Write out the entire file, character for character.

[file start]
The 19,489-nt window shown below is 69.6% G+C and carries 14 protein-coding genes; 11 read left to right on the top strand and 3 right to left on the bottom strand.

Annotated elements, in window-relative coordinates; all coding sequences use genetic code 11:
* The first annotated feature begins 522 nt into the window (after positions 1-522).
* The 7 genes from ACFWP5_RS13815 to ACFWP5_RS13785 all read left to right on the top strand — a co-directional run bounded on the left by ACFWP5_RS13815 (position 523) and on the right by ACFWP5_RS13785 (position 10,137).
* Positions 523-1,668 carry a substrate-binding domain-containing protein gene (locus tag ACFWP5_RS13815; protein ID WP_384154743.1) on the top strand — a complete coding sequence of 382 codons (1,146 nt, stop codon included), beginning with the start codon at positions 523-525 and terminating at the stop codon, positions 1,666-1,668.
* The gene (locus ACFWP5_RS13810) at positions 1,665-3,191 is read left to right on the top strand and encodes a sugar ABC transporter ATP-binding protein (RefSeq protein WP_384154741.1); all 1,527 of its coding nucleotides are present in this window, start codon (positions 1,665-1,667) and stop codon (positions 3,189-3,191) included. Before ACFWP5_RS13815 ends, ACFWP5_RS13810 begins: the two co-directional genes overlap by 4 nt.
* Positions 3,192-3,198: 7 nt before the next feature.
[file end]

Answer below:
The 19,489-nt window shown below is 69.6% G+C and carries 14 protein-coding genes; 11 read left to right on the top strand and 3 right to left on the bottom strand.

Annotated elements, in window-relative coordinates; all coding sequences use genetic code 11:
* The first annotated feature begins 522 nt into the window (after positions 1-522).
* The 7 genes from ACFWP5_RS13815 to ACFWP5_RS13785 all read left to right on the top strand — a co-directional run bounded on the left by ACFWP5_RS13815 (position 523) and on the right by ACFWP5_RS13785 (position 10,137).
* Positions 523-1,668 carry a substrate-binding domain-containing protein gene (locus tag ACFWP5_RS13815; protein ID WP_384154743.1) on the top strand — a complete coding sequence of 382 codons (1,146 nt, stop codon included), beginning with the start codon at positions 523-525 and terminating at the stop codon, positions 1,666-1,668.
* The gene (locus ACFWP5_RS13810) at positions 1,665-3,191 is read left to right on the top strand and encodes a sugar ABC transporter ATP-binding protein (RefSeq protein WP_384154741.1); all 1,527 of its coding nucleotides are present in this window, start codon (positions 1,665-1,667) and stop codon (positions 3,189-3,191) included. Before ACFWP5_RS13815 ends, ACFWP5_RS13810 begins: the two co-directional genes overlap by 4 nt.
* Positions 3,192-3,198: 7 nt before the next feature.